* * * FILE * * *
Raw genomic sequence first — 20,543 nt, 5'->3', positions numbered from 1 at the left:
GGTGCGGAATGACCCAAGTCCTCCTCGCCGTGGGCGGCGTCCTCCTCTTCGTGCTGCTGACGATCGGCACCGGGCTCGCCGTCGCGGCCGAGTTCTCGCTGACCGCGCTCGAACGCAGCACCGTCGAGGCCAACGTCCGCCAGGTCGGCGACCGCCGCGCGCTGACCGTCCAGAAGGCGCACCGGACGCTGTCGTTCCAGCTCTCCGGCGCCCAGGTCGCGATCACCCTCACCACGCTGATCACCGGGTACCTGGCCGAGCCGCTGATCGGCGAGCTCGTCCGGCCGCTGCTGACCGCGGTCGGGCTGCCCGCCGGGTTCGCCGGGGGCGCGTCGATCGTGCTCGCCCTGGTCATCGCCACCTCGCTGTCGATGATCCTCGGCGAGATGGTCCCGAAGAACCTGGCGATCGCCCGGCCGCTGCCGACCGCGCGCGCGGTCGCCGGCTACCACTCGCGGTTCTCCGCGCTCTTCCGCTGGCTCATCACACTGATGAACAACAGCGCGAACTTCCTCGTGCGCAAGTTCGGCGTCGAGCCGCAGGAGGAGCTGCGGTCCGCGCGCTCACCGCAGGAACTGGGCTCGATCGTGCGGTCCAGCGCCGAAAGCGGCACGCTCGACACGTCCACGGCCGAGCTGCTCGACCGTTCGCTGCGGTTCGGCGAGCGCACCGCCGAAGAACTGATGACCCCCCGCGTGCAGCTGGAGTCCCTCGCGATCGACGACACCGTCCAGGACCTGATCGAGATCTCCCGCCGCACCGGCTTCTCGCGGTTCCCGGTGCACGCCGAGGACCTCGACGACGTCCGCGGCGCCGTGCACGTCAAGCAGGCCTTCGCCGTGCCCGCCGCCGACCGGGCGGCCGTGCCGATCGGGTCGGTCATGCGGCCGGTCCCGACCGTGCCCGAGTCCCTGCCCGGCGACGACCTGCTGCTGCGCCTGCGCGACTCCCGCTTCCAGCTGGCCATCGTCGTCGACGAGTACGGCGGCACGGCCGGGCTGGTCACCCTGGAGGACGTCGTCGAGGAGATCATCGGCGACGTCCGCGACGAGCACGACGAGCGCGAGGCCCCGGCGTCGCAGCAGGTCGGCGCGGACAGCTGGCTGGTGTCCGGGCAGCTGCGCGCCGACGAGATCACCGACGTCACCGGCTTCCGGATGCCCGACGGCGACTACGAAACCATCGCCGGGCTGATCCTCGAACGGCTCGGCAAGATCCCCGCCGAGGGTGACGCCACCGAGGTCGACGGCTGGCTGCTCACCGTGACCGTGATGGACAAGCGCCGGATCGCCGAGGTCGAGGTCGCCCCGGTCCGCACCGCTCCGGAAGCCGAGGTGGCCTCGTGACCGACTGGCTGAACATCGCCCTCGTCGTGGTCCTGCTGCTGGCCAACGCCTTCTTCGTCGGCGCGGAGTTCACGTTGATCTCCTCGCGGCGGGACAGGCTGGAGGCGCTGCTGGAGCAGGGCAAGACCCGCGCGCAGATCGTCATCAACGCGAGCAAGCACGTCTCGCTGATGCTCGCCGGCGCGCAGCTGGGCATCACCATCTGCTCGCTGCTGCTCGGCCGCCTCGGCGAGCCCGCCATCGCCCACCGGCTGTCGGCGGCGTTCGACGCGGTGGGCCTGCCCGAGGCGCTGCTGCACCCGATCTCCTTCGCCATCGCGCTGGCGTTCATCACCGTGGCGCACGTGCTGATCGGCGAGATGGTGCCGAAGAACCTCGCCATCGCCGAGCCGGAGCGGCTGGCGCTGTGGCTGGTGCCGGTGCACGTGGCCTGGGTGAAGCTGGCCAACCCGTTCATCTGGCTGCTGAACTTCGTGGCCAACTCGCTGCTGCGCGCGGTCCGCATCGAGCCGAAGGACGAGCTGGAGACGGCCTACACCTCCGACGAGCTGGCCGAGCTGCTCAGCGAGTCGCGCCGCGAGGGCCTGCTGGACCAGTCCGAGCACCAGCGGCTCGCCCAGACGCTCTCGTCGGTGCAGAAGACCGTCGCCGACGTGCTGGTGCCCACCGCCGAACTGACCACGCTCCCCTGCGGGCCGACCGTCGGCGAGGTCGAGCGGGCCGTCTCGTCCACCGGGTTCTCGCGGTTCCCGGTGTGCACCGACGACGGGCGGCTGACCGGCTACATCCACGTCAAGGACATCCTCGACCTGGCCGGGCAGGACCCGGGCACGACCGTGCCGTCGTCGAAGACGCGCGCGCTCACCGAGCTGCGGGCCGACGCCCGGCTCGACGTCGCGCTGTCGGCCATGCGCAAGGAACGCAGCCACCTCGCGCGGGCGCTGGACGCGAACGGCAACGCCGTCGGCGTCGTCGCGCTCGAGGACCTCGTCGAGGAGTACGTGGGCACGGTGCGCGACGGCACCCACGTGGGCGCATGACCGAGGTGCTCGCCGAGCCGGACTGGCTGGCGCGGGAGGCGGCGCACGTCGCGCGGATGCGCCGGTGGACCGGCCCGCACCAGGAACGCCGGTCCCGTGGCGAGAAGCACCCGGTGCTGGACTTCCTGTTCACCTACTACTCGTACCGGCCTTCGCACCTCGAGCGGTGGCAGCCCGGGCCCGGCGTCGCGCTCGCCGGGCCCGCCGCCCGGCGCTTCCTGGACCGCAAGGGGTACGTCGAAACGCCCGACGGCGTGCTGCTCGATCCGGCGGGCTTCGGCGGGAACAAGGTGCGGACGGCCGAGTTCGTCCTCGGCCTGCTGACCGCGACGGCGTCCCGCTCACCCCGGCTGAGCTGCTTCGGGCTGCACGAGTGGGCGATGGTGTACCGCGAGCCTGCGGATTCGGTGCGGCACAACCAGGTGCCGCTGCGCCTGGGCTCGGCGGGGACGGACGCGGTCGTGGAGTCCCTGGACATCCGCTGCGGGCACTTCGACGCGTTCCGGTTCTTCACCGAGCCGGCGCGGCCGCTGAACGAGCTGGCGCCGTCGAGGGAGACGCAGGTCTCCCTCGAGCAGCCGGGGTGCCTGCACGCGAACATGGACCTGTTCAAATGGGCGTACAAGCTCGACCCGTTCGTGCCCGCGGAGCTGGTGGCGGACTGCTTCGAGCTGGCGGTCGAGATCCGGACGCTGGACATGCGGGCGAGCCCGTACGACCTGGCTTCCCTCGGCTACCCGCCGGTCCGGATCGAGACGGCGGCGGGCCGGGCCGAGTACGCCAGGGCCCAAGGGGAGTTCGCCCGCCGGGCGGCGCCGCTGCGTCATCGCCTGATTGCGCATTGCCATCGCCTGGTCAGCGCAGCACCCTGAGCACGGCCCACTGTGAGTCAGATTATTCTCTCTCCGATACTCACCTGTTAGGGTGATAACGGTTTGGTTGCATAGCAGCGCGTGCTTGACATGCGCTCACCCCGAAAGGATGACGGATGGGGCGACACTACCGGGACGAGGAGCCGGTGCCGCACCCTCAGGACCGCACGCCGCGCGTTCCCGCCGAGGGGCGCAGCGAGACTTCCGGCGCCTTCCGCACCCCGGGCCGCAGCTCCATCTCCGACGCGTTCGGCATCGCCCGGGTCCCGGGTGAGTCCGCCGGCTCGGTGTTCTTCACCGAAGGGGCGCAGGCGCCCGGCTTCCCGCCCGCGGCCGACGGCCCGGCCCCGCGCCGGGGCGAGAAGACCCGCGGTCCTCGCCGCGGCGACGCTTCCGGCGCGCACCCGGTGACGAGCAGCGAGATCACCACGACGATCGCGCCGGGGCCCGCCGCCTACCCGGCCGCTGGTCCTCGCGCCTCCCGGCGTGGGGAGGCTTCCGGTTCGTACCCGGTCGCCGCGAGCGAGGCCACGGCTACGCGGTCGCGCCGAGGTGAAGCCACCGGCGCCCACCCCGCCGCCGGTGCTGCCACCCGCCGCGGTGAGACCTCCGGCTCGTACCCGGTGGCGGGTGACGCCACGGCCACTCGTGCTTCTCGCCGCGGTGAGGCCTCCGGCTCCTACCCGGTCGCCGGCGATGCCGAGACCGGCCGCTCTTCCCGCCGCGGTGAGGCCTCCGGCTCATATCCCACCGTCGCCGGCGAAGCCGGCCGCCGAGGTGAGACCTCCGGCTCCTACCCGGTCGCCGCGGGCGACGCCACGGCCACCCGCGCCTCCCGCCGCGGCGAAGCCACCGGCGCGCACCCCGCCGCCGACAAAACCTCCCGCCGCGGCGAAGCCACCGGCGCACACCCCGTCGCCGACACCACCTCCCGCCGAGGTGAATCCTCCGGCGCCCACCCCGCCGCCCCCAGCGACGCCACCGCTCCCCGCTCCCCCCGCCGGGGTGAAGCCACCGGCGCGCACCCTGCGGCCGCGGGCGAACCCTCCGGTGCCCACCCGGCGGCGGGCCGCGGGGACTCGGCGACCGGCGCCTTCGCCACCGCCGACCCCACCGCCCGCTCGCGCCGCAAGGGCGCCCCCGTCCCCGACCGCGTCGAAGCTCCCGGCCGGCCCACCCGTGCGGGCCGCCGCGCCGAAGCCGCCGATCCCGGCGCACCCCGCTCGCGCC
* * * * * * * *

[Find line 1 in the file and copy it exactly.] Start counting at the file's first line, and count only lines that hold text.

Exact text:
Raw genomic sequence first — 20,543 nt, 5'->3', positions numbered from 1 at the left: